House Natural Resources Chair Will Retire

Rep. Doc Hastings says he will not seek reelection in November.

WASHINGTON - APRIL 20: U.S. House of Representatives Ethics Committee Chairman Doc Hastings (R-WA) (C) speaks with committee members Judy Biggert (R-IL) (L) Melissa Hart (R-PA) (obscured) and Tom Cole (R-OK) (R) during a news conference at the Capitol April 20, 2005 in Washington, DC. The committee announced they are prepared to empanel an investigation subcommittee to review alleged wrongdoing by Majority Leader Tom DeLay. 
National Journal
Clare Foran
Add to Briefcase
Clare Foran
Feb. 13, 2014, 7:53 a.m.

The Re­pub­lic­an chair­man of the House Nat­ur­al Re­sources Com­mit­tee an­nounced Thursday that he will not seek reelec­tion in Novem­ber, spelling an end to his two-dec­ade run in Con­gress.

Rep. Doc Hast­ings of Wash­ing­ton was first elec­ted to the House in 1994, the same year that Re­pub­lic­ans won a ma­jor­ity for the first time in 40 years. He served as chair­man of the House Eth­ics Com­mit­tee from 2005 to 2007, and in 2011 he took over the gavel at Nat­ur­al Re­sources, where he has served al­tern­ately as chair and rank­ing mem­ber.

Hast­ings has used the com­mit­tee perch to strongly cri­ti­cize White House en­ergy policies. He has been a staunch ad­voc­ate of ex­pand­ing pub­lic lands to oil and nat­ur­al-gas pro­duc­tion and has ac­cused the ad­min­is­tra­tion of over­reach on en­ergy and en­vir­on­ment­al reg­u­la­tion. Bills passed through the com­mit­tee in re­cent years in­cluded meas­ures to greatly in­crease on­shore and off­shore drilling, and to thwart planned In­teri­or De­part­ment reg­u­la­tions on hy­draul­ic frac­tur­ing and moun­tain­top min­ing.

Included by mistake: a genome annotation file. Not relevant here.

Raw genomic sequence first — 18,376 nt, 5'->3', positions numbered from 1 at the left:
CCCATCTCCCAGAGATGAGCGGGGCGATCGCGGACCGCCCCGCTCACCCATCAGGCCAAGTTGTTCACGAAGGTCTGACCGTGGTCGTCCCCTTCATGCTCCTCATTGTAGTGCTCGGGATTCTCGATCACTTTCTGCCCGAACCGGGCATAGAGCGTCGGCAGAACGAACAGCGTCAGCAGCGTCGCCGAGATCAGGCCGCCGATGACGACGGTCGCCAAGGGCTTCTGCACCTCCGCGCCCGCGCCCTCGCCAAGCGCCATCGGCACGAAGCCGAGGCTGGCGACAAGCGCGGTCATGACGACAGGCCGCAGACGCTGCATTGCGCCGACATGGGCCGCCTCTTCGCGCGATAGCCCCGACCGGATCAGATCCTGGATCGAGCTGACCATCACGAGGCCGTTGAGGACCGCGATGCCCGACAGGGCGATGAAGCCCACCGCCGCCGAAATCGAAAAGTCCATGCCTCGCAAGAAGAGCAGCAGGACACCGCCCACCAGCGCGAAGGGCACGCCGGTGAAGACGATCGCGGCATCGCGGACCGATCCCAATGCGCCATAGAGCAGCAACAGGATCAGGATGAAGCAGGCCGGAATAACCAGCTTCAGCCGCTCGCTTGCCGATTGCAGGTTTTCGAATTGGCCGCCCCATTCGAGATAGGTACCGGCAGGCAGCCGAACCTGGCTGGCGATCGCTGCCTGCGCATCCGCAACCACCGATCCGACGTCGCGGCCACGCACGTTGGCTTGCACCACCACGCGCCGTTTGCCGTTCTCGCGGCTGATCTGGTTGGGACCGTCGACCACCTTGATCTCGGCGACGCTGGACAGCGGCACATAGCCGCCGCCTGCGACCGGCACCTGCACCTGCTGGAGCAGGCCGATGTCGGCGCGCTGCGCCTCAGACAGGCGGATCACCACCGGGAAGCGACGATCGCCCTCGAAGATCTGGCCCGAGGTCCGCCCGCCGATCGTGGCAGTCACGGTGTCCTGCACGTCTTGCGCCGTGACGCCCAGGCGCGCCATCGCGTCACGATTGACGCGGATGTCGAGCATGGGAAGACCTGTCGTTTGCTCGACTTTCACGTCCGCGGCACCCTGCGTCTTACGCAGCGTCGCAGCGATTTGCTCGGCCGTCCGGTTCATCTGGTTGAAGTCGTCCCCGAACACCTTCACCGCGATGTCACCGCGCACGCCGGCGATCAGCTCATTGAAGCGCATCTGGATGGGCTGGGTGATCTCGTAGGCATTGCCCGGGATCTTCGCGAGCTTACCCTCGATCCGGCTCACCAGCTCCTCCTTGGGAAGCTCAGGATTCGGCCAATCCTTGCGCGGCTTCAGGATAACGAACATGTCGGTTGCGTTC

Hast­ings said a de­sire to spend more time with fam­ily was the chief reas­on for his de­cision to leave Con­gress.

“Without ques­tion, my fam­ily weighed heav­ily in my de­cision,” he said in a state­ment. “[My wife and I] both look for­ward with an­ti­cip­a­tion to the time we will have to­geth­er and with our fam­ily after my term ends in Janu­ary.”

It’s un­clear who will as­sume the chair­man­ship once Hast­ings gives up the gavel. Rep. Don Young, R-Alaska, is the next most seni­or Re­pub­lic­an mem­ber of the pan­el but is in­eligible due to the fact that he has already served three terms as com­mit­tee chair. The next most seni­or Re­pub­lic­an com­mit­tee mem­ber is Rep. Louie Gohmert, R-Texas. Gohmert’s of­fice did not im­me­di­ately re­turn a re­quest for com­ment.

Rep. Rob Bish­op, R-Utah, also has seni­or­ity and could be a con­tender. When asked wheth­er he would be in­ter­ested in the chair­man­ship, Bish­op didn’t rule it out. “There is still a full year of is­sues to be de­bated and passed un­der the lead­er­ship of Chair­man Hast­ings,” Bish­op said in a state­ment. “It’s pre­ma­ture to en­gage in those dis­cus­sions right now. At the ap­pro­pri­ate time I will com­ment fur­ther.”

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